The stress vs radius plot you show illustrates that for a linear material, the stress approaches infinity as the radius approaches zero. But for a material with plasticity, the yield stress is the limit out to some small radius.
When you have a sharp interior corner in a linear elastic model, the exact answer is infinity, but because we have finite sized elements, a finite value of stress is computed. However, as the elements get smaller, the stress keeps increasing without limit. If a radius equal to the plastic zone is created in the geometry, the exact answer is finite and the elements can converge on that number.
Fracture Mechanics
You mention the G. R. Irwin theory, which built on Griffith's research and came to be known as Fracture Mechanics. Irwin developed the following expression for the idealized radius of the zone of plastic deformation at the crack tip, which you could use to calculate a radius for your geometry.
Fracture Mechanics is different than Fatigue for predicting when a part will fail due to fracture.
Fatigue analysis uses the geometry and stress to predict how many cycles it will take, on average, to fracture the part.
Fracture Mechanics takes geometry with a crack in it, and asks at what stress will the crack propagate across the part and cause a fracture failure.
ANSYS has a Fracture Tool that can be used to predict whether a specific crack modeled in the geometry will fail at the applied stress.
Regards,
Peter 
October 20, 2018 at 6:43 pmmomidorSubscriber
Hi Peter,
Fully agree and two more things.
Singularity
The tip radius is 0,05 mm and gives some sort of singularity. I have model with plasticity, i.e. bilinear kinematic hardering, large deflection is on, ect.. As long as I have singularity, the computing of the strain life doesn't make sense does it ?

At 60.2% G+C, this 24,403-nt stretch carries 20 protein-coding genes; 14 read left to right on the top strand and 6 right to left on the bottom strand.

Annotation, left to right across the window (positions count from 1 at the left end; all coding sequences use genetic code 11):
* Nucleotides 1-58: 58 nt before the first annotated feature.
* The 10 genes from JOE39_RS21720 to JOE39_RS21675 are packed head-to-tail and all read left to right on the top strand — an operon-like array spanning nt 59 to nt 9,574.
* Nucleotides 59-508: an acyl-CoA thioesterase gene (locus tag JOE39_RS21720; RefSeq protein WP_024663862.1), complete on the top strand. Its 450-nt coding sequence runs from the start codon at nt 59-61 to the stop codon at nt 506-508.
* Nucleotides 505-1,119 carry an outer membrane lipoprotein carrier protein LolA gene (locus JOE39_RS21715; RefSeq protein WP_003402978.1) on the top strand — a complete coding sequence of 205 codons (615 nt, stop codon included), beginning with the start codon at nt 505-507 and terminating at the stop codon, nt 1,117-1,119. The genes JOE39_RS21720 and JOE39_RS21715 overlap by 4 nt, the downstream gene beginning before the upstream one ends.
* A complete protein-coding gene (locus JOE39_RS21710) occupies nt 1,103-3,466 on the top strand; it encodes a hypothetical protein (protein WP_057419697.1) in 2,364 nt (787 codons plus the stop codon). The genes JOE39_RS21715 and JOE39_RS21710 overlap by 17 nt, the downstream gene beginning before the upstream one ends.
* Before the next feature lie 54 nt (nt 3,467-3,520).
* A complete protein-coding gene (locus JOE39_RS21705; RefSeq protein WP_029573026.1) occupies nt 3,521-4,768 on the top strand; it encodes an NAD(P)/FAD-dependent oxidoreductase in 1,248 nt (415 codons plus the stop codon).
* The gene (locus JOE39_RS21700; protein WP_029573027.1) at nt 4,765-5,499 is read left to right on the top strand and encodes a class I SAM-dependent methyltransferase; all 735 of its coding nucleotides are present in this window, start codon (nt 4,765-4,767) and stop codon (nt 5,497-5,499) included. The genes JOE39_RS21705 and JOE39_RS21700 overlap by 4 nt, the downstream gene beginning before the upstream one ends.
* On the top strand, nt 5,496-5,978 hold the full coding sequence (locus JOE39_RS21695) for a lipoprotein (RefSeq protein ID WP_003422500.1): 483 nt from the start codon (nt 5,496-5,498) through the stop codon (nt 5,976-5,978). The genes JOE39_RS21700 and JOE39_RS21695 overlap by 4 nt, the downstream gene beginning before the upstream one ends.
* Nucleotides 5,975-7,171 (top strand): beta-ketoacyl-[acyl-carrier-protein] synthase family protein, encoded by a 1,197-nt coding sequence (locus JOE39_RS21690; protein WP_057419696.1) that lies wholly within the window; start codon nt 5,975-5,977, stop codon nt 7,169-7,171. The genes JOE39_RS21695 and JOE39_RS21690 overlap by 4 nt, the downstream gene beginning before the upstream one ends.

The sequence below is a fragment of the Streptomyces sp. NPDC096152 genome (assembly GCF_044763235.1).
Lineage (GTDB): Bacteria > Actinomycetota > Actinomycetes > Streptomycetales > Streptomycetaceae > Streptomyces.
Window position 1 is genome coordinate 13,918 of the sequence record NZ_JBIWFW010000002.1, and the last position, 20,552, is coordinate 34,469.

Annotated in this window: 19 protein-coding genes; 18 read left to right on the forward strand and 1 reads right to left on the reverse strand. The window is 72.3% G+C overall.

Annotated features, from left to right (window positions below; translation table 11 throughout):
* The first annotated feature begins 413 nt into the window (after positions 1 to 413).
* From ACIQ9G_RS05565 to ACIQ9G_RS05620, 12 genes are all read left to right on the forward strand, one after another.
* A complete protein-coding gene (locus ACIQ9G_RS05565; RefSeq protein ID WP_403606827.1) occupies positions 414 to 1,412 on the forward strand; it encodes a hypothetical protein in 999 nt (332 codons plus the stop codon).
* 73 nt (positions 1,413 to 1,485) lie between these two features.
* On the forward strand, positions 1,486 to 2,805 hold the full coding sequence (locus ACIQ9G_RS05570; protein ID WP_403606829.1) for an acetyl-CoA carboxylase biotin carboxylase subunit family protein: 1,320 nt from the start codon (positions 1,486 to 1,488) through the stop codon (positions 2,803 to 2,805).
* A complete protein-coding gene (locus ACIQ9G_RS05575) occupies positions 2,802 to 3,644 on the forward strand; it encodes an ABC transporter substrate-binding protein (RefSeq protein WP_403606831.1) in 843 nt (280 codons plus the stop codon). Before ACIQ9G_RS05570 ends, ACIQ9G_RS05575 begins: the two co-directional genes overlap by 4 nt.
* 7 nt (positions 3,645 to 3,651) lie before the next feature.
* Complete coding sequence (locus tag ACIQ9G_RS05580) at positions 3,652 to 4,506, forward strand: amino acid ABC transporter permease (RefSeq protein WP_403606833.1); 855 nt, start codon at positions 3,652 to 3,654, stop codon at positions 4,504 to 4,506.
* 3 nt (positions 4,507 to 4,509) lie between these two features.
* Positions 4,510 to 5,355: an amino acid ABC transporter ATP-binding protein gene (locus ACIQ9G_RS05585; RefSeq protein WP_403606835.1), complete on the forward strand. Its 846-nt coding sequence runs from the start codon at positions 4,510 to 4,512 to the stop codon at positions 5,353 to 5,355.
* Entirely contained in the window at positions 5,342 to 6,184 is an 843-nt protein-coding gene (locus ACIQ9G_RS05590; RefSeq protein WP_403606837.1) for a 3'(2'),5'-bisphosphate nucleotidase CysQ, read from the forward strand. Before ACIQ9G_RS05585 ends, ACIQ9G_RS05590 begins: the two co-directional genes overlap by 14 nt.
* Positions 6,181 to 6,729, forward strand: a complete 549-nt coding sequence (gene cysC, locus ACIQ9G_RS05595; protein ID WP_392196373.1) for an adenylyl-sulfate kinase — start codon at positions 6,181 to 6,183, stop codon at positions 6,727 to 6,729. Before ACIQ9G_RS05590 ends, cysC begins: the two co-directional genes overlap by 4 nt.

Fracture Mech.
For plane stress ( PSN ) and for plane strain ( PSO ) I used a bit different formulas.
Regards
Jurek

October 21, 2018 at 1:11 ampeteroznewmanSubscriber
Hello Jurek,
In the graph you show above, if the horizontal axis is element size in mm and the vertical axis is stress in MPa then extrapolating gives the zero element size stress as 817 MPa. That is not a singularity because it is a linear graph with a finite stress intercept. A singularity would show some curvature that gets steeper as the elements get smaller.
A model with plasticity can be used to compute the StrainLife fatigue estimate because it uses strain in the formulation of the estimate.
Regards,
Peter 
October 21, 2018 at 6:27 am

October 21, 2018 at 11:00 ampeteroznewmanSubscriber
Hello Jurek,
The Tensile Ultimate Strength is not used by the solver during the solution, the solver doesn't stop at that value, it just keeps on following that hardening slope for as long as it can. Either it reaches the full load or an element distortion might stop the solver.
Tensile Ultimate Strength is only used in postprocessing by the Stress Tool to plot the Factor of Safety contour plot by dividing that value by the Equivalent Stress.
Regards,
Peter
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October 21, 2018 at 12:12 pm

October 22, 2018 at 2:28 ampeteroznewmanSubscriber
Hello Jurek,
In the Life plot on the right, the probe shows 1,450 cycles but the minimum value of life shown on the legend is 528 cycles.
In the Equivalent Elastic Strain plot on the left, the probe shows a strain of 0.001 but the maximum value shown on the legend is a strain of 0.00483.
It's the Max and Min values that determine when materials will fail, the probe can pickup values far from those extremes.
Regards,
Peter 
October 28, 2018 at 12:45 pm

October 28, 2018 at 3:59 pm

October 29, 2018 at 8:05 pmmomidorSubscriber
Thanks !